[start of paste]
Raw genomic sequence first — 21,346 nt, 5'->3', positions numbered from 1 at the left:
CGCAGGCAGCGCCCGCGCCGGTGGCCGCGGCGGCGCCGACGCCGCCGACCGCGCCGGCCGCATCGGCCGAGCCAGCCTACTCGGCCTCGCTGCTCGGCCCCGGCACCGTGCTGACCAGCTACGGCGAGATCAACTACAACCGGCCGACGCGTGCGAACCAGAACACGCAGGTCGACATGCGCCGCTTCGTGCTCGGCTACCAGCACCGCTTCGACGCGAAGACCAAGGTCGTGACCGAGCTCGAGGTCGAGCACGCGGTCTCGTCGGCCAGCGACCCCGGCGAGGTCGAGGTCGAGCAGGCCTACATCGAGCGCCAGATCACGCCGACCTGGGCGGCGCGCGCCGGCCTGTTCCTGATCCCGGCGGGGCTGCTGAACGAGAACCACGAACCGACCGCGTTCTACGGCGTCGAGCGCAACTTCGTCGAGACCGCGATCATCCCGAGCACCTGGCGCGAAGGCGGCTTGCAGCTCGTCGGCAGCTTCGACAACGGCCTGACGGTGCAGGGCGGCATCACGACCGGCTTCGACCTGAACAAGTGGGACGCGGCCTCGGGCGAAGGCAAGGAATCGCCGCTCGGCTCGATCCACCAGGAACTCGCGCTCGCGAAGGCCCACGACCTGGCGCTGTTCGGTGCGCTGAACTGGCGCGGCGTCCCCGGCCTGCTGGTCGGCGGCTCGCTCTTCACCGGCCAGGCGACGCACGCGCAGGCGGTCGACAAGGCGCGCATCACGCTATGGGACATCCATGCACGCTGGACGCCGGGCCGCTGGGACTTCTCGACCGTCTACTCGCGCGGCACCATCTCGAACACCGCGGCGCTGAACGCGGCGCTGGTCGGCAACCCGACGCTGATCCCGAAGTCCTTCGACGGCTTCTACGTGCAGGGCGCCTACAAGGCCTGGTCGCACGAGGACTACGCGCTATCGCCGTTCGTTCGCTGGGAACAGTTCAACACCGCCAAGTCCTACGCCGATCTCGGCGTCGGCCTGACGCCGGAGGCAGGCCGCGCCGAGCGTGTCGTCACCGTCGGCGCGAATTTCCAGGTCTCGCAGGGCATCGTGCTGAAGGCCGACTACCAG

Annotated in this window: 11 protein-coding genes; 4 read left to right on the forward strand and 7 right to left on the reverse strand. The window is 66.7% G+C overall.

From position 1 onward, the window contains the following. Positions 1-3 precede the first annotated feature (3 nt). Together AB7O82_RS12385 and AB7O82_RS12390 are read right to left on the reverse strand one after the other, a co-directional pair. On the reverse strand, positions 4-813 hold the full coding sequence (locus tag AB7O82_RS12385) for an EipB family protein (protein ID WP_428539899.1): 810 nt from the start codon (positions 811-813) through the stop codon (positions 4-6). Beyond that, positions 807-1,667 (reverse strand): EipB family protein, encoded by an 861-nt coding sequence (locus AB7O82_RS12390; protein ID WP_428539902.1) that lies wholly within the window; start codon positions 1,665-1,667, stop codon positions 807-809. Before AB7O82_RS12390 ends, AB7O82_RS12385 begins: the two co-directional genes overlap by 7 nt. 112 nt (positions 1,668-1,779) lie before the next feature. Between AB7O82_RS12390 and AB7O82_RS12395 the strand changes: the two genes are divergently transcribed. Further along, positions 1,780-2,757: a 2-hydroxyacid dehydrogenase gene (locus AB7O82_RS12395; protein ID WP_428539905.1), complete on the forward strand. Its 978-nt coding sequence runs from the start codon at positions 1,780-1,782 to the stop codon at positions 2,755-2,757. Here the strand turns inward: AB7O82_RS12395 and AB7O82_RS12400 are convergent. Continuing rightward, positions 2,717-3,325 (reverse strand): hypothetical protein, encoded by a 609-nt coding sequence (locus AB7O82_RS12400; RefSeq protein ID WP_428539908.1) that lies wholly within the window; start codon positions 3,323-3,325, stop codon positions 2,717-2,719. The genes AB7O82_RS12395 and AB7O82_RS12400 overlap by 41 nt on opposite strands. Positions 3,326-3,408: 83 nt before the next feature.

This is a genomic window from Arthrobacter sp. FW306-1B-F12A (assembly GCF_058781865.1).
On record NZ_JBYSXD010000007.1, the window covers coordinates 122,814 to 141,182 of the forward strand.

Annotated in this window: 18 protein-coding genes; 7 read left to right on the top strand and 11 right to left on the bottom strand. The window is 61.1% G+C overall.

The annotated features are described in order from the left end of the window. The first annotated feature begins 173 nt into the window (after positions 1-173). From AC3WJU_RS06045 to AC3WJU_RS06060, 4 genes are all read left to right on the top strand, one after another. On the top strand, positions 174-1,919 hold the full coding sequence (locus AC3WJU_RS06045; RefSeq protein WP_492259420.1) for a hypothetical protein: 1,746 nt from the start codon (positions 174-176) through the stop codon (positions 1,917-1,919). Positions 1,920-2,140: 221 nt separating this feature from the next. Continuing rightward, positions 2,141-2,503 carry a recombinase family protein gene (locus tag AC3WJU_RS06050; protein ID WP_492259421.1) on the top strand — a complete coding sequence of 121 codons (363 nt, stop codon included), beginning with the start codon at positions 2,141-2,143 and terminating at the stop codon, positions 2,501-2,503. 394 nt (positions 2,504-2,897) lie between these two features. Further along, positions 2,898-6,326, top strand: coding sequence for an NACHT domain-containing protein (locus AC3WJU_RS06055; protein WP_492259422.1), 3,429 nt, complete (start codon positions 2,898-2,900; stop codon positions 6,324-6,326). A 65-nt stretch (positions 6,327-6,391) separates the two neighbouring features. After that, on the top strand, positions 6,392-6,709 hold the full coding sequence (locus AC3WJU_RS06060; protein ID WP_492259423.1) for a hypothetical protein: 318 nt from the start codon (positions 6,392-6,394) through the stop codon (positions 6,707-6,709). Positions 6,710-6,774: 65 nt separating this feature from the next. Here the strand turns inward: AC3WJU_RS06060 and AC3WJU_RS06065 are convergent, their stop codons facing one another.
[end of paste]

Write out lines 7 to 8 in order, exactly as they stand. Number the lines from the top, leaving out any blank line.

Annotated in this window: 18 protein-coding genes; 7 read left to right on the top strand and 11 right to left on the bottom strand. The window is 61.1% G+C overall.

The annotated features are described in order from the left end of the window. The first annotated feature begins 173 nt into the window (after positions 1-173). From AC3WJU_RS06045 to AC3WJU_RS06060, 4 genes are all read left to right on the top strand, one after another. On the top strand, positions 174-1,919 hold the full coding sequence (locus AC3WJU_RS06045; RefSeq protein WP_492259420.1) for a hypothetical protein: 1,746 nt from the start codon (positions 174-176) through the stop codon (positions 1,917-1,919). Positions 1,920-2,140: 221 nt separating this feature from the next. Continuing rightward, positions 2,141-2,503 carry a recombinase family protein gene (locus tag AC3WJU_RS06050; protein ID WP_492259421.1) on the top strand — a complete coding sequence of 121 codons (363 nt, stop codon included), beginning with the start codon at positions 2,141-2,143 and terminating at the stop codon, positions 2,501-2,503. 394 nt (positions 2,504-2,897) lie between these two features. Further along, positions 2,898-6,326, top strand: coding sequence for an NACHT domain-containing protein (locus AC3WJU_RS06055; protein WP_492259422.1), 3,429 nt, complete (start codon positions 2,898-2,900; stop codon positions 6,324-6,326). A 65-nt stretch (positions 6,327-6,391) separates the two neighbouring features. After that, on the top strand, positions 6,392-6,709 hold the full coding sequence (locus AC3WJU_RS06060; protein ID WP_492259423.1) for a hypothetical protein: 318 nt from the start codon (positions 6,392-6,394) through the stop codon (positions 6,707-6,709). Positions 6,710-6,774: 65 nt separating this feature from the next. Here the strand turns inward: AC3WJU_RS06060 and AC3WJU_RS06065 are convergent, their stop codons facing one another.